World Bulletin / News Desk
A report by the parliamentary Human Rights Investigation Commission has refuted claims previously raised by the country's main opposition party that the Apaydın refugee camp, which houses Syrian refugees, is being used as a site providing military training to Syrian defectors and soldiers.
The commission paid a visit to the camp in early September for a series of inspections at the camp to check whether the claims reflect reality. The visiting commission was composed of members from the ruling Justice and Development Party (AK Party) and the Nationalist Movement Party (MHP). Members from the Republican People's Party (CHP) and the Peace and Democracy Party (BDP) declined to join the visit.
On Tuesday, the commission released a report about its findings and impressions during the visit. The report clearly stated that Syrian refugees are not provided with military training at the camp. “The [visiting] commission witnessed that the entrance, the inside and the area around the camp are being controlled via security cameras 24 hours of the day and the recordings the cameras capture are stored. It is not possible to conduct military training at a place which is controlled so strictly with cameras,” the report stated.
The Apaydın camp, located in the southern province of Hatay, came to the public's attention when two CHP deputies who wanted to visit the camp in late August were denied entry. The camp houses 33 Syrian generals who have defected and hundreds of high-ranking Syrian army officers and their families.
The CHP has repeatedly asked the government why its deputies have been denied entry into the camp. CHP leader Kemal Kılıçdaroğlu has claimed that Turkey is training Syrian military defectors and soldiers in the camp, which has been closed off to the media. The government said it keeps the camp closed to the outside world for security reasons.
The commission report also denied allegations that Syrian soldiers leave the camp at night to join the fight in Syria and return to the camp in the morning. According to the report, the camp is approximately eight kilometers away from the Syrian border. “Considering this fact and all measures taken [at the camp by Turkish officials], it is impossible for the refugees to enter Syrian territory by leaving the camp at night and joining the fight in that country [Syria] and then coming back to the camp in the morning,” said the report.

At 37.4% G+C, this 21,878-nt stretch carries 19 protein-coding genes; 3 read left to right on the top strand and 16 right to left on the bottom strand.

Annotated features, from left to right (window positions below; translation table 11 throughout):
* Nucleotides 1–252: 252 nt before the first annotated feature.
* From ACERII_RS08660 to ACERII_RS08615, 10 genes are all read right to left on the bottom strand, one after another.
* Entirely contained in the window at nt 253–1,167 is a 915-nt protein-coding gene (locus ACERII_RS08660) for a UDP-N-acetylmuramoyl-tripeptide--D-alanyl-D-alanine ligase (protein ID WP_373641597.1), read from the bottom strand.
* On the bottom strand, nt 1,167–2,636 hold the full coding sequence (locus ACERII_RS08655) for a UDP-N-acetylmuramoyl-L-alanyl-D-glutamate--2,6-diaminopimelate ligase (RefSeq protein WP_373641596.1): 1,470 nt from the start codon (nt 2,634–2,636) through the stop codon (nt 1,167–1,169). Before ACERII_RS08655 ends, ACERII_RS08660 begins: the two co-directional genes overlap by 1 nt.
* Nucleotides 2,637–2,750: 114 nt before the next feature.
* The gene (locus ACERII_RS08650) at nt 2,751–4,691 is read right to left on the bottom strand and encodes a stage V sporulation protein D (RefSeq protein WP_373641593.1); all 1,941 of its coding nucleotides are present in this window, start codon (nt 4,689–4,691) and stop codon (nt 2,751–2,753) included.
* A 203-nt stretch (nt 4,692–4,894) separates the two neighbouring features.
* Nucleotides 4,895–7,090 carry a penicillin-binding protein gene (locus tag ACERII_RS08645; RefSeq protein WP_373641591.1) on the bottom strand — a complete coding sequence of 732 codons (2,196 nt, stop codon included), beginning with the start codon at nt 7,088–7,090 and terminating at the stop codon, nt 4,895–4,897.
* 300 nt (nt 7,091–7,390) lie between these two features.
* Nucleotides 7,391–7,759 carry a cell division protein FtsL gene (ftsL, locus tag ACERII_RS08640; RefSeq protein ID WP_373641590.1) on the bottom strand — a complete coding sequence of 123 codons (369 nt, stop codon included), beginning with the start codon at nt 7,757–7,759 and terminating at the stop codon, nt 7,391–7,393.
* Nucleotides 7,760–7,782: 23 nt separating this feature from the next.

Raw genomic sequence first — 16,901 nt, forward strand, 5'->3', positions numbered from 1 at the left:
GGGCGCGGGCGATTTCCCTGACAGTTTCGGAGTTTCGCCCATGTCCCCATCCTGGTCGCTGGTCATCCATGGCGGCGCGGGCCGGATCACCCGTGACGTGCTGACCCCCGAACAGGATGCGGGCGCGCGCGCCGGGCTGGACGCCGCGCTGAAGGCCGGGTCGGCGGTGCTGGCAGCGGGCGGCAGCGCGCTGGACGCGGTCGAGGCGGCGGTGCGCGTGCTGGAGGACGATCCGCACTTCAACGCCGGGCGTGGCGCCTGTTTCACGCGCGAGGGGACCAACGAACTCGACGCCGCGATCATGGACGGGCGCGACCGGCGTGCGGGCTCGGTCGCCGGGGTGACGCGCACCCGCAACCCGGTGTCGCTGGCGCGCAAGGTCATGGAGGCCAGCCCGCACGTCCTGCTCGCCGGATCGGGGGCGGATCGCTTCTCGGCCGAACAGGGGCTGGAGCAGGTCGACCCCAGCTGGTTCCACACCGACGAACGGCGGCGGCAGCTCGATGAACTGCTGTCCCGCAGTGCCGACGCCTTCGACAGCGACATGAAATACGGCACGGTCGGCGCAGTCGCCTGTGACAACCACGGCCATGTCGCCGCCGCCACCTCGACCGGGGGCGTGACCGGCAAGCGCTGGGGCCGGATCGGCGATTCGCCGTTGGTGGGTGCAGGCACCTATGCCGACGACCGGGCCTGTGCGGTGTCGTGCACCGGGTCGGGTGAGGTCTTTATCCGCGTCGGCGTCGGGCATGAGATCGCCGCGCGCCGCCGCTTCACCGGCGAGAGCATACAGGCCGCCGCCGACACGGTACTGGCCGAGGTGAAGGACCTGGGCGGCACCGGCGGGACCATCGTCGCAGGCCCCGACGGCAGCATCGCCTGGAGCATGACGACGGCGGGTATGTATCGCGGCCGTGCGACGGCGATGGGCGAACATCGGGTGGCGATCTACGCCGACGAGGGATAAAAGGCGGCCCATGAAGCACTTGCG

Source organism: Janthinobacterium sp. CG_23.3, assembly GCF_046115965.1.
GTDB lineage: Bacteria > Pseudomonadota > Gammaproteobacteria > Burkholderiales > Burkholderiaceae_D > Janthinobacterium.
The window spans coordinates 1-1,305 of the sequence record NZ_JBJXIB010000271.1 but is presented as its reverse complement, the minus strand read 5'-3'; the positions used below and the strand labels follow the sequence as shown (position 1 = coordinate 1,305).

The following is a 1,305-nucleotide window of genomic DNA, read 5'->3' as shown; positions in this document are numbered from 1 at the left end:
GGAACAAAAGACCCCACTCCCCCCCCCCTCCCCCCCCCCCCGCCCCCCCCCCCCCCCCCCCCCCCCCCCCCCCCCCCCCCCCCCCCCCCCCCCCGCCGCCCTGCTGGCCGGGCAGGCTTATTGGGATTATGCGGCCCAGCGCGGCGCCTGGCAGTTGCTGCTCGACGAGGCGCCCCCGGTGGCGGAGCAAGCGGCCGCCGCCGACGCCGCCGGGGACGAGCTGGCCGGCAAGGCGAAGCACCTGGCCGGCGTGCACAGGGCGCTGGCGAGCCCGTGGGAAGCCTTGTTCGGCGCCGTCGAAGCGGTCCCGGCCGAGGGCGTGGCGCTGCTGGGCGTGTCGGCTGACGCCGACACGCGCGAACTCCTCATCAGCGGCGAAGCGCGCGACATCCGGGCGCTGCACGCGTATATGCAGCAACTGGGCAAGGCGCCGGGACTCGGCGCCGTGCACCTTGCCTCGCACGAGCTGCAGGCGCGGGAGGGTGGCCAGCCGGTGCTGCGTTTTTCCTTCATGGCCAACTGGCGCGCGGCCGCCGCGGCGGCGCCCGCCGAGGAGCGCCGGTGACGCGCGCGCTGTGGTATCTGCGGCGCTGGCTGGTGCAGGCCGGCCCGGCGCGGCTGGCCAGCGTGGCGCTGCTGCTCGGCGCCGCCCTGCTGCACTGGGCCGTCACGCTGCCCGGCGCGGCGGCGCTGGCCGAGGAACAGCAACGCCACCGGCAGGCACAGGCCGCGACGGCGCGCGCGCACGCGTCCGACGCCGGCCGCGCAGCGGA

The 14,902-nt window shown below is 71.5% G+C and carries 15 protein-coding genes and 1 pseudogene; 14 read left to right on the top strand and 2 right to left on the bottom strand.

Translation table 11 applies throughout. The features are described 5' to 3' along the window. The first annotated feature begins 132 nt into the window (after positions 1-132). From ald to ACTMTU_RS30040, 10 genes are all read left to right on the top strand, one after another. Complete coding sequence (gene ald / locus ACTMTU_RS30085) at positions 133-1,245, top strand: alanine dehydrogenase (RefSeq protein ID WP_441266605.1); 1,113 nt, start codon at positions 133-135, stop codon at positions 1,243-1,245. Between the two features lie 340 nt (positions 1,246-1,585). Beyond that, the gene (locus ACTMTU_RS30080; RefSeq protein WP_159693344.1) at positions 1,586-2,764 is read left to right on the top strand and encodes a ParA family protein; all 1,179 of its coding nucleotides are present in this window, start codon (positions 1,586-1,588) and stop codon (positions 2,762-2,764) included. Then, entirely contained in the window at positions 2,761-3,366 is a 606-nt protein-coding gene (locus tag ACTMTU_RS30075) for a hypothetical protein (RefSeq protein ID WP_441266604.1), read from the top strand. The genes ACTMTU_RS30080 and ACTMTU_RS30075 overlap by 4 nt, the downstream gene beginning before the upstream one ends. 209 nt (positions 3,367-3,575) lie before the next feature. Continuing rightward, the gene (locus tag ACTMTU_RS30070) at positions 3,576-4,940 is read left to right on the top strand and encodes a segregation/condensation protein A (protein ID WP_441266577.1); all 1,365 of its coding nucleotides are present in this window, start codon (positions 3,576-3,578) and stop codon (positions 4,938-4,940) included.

A total of 11,068 Syrian refugees are being accommodated at the Apaydın refugee camp, according to the report. Sixty-five percent of the refugees are women and children and almost half of male residents of the camp are over 50.
Syrian defectors and soldiers are being accommodated at a camp separate from other refugees for security reasons, the report stated. According to the report, intelligence was received about attempts to assassinate and poison those defectors and soldiers.
The report also addressed claims that Syrian refugees were causing trouble in Hatay, with some threatening shop owners and stealing their goods. The commission said the police force has not received any calls or complaints thus far from shop owners about Syrian refugees. “Claims that Syrian refugees are acting in a manner to disrupt the order and peace of the region are exaggerated,” the report read.